I finally arrived at the lake, and without even walking to the other end where people camped (including, as it turned out, that British couple Larry used for info and I finally caught up with), set the tent up at 7 pm, crawled in - and never got out.
Daily stats - 31 mile, ending at PCT mile 2012.

Day 11. Rockpile lake at PCT mile 2012. Mornings are wiser than nights - we have a saying in Russian. Exactly at 5 am I was walking my first steps, with the same prayer intact, and same gaze at the another beautiful sunrise.

Mt Jefferson was my next destination, and I walked above the clouds, feeling good (and relatively painless for now, soft trails and rested feet). Literally, above the clouds.

At some point, 2 hrs into my lonely hike, I hear running steps towards me, and slightly freak out. Running? At this hour? Tens of miles away from the nearest drive-in trailhead? I come onto a guy, and ask: "Are you an ultrarunner?". "Well, I run ultradistances, but never ran a race" - says Derek. Turns out, he came to something I am just finally realizing, having stepped aside from all the racing hoopla for 3 years now - why pay the fees and be stranded to the courses, time lines, weather conditions you can't choose, when you can wake up at 2:30 am, drive up to a trailhead, and set out for a 30 mile run? Who would have that noble idea? :)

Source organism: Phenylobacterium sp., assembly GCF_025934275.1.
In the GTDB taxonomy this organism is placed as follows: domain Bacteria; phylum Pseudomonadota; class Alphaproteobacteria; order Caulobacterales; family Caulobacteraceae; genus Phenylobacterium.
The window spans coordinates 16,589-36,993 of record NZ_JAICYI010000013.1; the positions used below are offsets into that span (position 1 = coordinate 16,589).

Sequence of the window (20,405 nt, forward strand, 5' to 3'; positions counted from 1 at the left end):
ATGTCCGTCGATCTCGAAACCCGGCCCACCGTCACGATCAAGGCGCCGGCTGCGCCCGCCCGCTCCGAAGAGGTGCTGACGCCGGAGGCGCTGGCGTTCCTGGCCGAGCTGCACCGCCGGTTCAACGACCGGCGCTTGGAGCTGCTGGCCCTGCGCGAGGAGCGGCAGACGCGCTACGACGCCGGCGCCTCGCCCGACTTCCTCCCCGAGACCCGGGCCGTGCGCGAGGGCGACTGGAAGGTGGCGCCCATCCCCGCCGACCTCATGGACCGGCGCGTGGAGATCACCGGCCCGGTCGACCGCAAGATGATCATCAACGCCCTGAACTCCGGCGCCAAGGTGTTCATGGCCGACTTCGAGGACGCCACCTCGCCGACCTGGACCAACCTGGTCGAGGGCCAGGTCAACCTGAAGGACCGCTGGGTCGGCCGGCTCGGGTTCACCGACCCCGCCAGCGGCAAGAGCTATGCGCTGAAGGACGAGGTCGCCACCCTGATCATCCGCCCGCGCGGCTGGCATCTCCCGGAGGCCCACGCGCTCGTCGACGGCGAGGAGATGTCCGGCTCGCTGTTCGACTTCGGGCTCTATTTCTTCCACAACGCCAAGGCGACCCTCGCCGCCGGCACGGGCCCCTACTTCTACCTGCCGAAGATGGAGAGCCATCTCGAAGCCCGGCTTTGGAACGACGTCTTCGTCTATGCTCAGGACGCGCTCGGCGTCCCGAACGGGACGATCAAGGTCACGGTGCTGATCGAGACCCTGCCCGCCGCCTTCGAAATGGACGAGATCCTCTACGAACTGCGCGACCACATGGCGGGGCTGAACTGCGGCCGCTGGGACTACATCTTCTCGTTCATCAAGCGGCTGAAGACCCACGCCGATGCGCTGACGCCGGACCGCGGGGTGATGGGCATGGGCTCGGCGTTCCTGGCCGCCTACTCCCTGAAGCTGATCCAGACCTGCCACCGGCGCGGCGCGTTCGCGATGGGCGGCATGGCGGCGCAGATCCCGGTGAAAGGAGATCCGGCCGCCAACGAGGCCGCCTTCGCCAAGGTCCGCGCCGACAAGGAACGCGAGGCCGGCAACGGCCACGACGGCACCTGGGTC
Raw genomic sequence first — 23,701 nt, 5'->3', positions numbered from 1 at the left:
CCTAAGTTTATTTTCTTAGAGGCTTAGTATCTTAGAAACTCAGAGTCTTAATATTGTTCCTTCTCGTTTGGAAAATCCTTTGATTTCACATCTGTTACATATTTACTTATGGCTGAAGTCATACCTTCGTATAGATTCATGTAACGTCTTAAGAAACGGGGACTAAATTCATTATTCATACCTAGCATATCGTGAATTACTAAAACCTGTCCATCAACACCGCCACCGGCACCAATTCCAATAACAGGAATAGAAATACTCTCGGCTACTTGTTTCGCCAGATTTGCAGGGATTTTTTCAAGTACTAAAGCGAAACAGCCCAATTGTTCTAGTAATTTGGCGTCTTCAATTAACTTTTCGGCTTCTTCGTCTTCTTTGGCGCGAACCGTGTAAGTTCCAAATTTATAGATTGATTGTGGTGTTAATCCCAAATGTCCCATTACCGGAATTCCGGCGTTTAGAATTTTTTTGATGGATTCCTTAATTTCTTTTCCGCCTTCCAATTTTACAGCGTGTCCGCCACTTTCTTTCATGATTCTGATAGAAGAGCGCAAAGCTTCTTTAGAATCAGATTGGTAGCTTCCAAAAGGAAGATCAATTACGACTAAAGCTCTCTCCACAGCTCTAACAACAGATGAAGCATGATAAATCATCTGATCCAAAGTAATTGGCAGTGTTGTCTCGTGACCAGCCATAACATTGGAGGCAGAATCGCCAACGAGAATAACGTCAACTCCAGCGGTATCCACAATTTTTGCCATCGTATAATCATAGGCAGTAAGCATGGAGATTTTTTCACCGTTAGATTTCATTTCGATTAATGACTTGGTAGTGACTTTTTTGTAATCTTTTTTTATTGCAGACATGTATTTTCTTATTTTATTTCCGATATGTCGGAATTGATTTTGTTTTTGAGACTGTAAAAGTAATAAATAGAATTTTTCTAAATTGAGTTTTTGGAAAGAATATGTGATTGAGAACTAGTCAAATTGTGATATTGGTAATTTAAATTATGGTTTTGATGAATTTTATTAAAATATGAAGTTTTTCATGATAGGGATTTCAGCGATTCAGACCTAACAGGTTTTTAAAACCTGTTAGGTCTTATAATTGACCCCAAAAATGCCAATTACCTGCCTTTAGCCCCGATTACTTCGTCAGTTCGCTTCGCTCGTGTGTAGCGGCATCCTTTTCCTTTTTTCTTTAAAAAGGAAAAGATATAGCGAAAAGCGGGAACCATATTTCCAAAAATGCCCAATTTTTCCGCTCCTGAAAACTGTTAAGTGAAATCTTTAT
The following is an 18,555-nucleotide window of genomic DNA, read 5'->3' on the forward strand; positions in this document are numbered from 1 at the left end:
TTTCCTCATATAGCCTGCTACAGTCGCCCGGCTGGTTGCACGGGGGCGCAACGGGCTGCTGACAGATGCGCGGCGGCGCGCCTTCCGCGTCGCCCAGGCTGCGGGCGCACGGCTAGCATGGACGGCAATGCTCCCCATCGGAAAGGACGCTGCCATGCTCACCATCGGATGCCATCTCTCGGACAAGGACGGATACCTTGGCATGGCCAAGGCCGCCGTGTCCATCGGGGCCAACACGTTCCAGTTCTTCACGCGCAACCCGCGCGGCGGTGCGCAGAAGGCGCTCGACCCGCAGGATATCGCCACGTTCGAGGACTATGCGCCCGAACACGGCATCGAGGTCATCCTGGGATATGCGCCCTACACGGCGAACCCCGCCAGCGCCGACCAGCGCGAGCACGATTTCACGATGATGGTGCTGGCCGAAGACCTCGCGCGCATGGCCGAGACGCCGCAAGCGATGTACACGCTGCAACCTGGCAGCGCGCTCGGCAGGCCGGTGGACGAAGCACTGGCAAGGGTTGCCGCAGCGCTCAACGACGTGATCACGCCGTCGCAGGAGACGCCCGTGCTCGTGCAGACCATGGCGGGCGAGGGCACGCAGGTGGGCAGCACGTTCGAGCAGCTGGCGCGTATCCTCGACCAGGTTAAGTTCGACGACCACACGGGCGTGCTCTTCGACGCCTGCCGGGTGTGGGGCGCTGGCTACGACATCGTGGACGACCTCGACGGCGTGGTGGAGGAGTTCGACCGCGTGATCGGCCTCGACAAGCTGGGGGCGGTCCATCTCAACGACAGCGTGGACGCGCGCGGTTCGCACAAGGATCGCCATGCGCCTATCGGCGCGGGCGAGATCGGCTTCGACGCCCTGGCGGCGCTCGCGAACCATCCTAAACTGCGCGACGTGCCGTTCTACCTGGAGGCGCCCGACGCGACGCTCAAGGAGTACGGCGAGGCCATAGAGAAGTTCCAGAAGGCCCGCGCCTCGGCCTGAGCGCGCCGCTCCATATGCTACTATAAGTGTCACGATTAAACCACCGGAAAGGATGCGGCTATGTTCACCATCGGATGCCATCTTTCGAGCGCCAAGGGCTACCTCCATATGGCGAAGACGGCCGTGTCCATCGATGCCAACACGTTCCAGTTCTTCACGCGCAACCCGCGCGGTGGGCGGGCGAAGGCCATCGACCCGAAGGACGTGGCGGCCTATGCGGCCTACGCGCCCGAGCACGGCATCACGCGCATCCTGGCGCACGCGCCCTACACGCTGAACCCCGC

There was a Russel creek ahead of me, crossing of which has been considered very hairy and recommended before 11 am, and I was pushing it - and while I really was moving well, with my camping all being in different places than anticipated, there was no way. I arrived at 12 pm, to confirm other people's saying: there is a snow bridge on top of the crossing, and while it is thinning out, it is still passable. With a heart that skipped a beat, I walked over - and exhaled. Another obstacle survived!
Soon after I encountered a Ranger (it was a Jefferson Wilderness) checking on permits. I swear, I filled up the permit...only I had come up with a ceremony every night to burn the paper maps I had hiked through - and with those, last night I burned the permit as well! But Eric was the nicest person, first of all, he believed me I had it (deep inside my pack), secondly, he offered me his cell phone to call Larry (who needed to hear from me and that creek passing), and thirdly, we chatted for good 30 min about life in the woods. Yay for more amazing people on the trails!

Jefferson Park was very pretty with wild flowers and rushing waters, even with the "other side" of it snow-covered for about half a mile and me walking slightly extra before I got on the right path. It was nothing comparing to what I lived through!


I walked fast enough that the bad weather averted me - I saw all the clouds and rain over the peak, but I was on the safe side, never having a drop on me. However, this is also when the rocky terrain began, and so did the shooting nerve pain every time I hit it.